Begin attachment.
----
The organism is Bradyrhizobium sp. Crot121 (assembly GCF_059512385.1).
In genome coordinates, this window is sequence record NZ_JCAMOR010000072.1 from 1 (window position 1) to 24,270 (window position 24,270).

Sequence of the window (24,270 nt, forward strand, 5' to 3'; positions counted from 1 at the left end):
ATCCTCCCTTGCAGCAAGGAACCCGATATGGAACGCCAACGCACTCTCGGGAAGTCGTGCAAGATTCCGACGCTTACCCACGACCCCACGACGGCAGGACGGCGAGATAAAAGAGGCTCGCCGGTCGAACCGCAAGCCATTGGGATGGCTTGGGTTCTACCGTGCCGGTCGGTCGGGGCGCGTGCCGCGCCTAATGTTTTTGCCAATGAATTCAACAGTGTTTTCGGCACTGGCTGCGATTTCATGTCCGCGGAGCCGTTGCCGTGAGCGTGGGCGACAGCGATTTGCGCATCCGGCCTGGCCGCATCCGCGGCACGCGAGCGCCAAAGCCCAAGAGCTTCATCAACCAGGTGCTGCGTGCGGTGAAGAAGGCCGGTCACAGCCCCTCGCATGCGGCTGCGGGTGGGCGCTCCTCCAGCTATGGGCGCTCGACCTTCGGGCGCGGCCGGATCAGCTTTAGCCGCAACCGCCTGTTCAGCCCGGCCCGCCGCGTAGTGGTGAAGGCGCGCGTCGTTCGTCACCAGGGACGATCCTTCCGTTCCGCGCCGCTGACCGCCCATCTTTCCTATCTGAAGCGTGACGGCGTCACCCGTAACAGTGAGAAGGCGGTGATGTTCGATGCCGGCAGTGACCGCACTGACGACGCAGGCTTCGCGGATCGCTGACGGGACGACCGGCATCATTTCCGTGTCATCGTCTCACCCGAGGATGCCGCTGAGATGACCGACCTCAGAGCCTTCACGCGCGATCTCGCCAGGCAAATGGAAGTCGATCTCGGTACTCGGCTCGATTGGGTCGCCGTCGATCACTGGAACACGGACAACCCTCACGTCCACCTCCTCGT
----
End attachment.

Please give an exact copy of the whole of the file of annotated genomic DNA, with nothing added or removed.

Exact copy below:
The organism is Bradyrhizobium sp. Crot121 (assembly GCF_059512385.1).
In genome coordinates, this window is sequence record NZ_JCAMOR010000072.1 from 1 (window position 1) to 24,270 (window position 24,270).

Sequence of the window (24,270 nt, forward strand, 5' to 3'; positions counted from 1 at the left end):
ATCCTCCCTTGCAGCAAGGAACCCGATATGGAACGCCAACGCACTCTCGGGAAGTCGTGCAAGATTCCGACGCTTACCCACGACCCCACGACGGCAGGACGGCGAGATAAAAGAGGCTCGCCGGTCGAACCGCAAGCCATTGGGATGGCTTGGGTTCTACCGTGCCGGTCGGTCGGGGCGCGTGCCGCGCCTAATGTTTTTGCCAATGAATTCAACAGTGTTTTCGGCACTGGCTGCGATTTCATGTCCGCGGAGCCGTTGCCGTGAGCGTGGGCGACAGCGATTTGCGCATCCGGCCTGGCCGCATCCGCGGCACGCGAGCGCCAAAGCCCAAGAGCTTCATCAACCAGGTGCTGCGTGCGGTGAAGAAGGCCGGTCACAGCCCCTCGCATGCGGCTGCGGGTGGGCGCTCCTCCAGCTATGGGCGCTCGACCTTCGGGCGCGGCCGGATCAGCTTTAGCCGCAACCGCCTGTTCAGCCCGGCCCGCCGCGTAGTGGTGAAGGCGCGCGTCGTTCGTCACCAGGGACGATCCTTCCGTTCCGCGCCGCTGACCGCCCATCTTTCCTATCTGAAGCGTGACGGCGTCACCCGTAACAGTGAGAAGGCGGTGATGTTCGATGCCGGCAGTGACCGCACTGACGACGCAGGCTTCGCGGATCGCTGACGGGACGACCGGCATCATTTCCGTGTCATCGTCTCACCCGAGGATGCCGCTGAGATGACCGACCTCAGAGCCTTCACGCGCGATCTCGCCAGGCAAATGGAAGTCGATCTCGGTACTCGGCTCGATTGGGTCGCCGTCGATCACTGGAACACGGACAACCCTCACGTCCACCTCCTCGT